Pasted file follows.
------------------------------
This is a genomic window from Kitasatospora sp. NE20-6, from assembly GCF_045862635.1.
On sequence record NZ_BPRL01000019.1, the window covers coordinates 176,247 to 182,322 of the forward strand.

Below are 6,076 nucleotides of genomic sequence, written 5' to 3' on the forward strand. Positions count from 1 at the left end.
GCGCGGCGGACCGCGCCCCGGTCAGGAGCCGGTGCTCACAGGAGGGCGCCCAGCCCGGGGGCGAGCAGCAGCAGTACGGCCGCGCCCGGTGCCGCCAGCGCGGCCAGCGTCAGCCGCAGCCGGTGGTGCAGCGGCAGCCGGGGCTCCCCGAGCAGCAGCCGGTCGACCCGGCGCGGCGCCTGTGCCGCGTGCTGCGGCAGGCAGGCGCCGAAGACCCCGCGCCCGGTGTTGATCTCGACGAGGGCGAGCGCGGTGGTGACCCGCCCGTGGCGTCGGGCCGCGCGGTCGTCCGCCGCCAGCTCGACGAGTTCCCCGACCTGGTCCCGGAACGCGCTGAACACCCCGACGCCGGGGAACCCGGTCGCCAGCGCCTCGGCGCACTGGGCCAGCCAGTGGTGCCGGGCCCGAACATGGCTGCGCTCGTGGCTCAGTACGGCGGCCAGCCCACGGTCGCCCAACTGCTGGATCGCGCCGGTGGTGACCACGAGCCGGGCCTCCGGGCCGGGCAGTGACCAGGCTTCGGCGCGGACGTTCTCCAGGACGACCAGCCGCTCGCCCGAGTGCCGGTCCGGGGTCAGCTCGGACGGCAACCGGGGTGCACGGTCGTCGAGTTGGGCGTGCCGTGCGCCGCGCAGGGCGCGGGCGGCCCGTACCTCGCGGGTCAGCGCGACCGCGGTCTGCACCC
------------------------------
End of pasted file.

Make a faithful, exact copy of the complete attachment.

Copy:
This is a genomic window from Kitasatospora sp. NE20-6, from assembly GCF_045862635.1.
On sequence record NZ_BPRL01000019.1, the window covers coordinates 176,247 to 182,322 of the forward strand.

Below are 6,076 nucleotides of genomic sequence, written 5' to 3' on the forward strand. Positions count from 1 at the left end.
GCGCGGCGGACCGCGCCCCGGTCAGGAGCCGGTGCTCACAGGAGGGCGCCCAGCCCGGGGGCGAGCAGCAGCAGTACGGCCGCGCCCGGTGCCGCCAGCGCGGCCAGCGTCAGCCGCAGCCGGTGGTGCAGCGGCAGCCGGGGCTCCCCGAGCAGCAGCCGGTCGACCCGGCGCGGCGCCTGTGCCGCGTGCTGCGGCAGGCAGGCGCCGAAGACCCCGCGCCCGGTGTTGATCTCGACGAGGGCGAGCGCGGTGGTGACCCGCCCGTGGCGTCGGGCCGCGCGGTCGTCCGCCGCCAGCTCGACGAGTTCCCCGACCTGGTCCCGGAACGCGCTGAACACCCCGACGCCGGGGAACCCGGTCGCCAGCGCCTCGGCGCACTGGGCCAGCCAGTGGTGCCGGGCCCGAACATGGCTGCGCTCGTGGCTCAGTACGGCGGCCAGCCCACGGTCGCCCAACTGCTGGATCGCGCCGGTGGTGACCACGAGCCGGGCCTCCGGGCCGGGCAGTGACCAGGCTTCGGCGCGGACGTTCTCCAGGACGACCAGCCGCTCGCCCGAGTGCCGGTCCGGGGTCAGCTCGGACGGCAACCGGGGTGCACGGTCGTCGAGTTGGGCGTGCCGTGCGCCGCGCAGGGCGCGGGCGGCCCGTACCTCGCGGGTCAGCGCGACCGCGGTCTGCACCC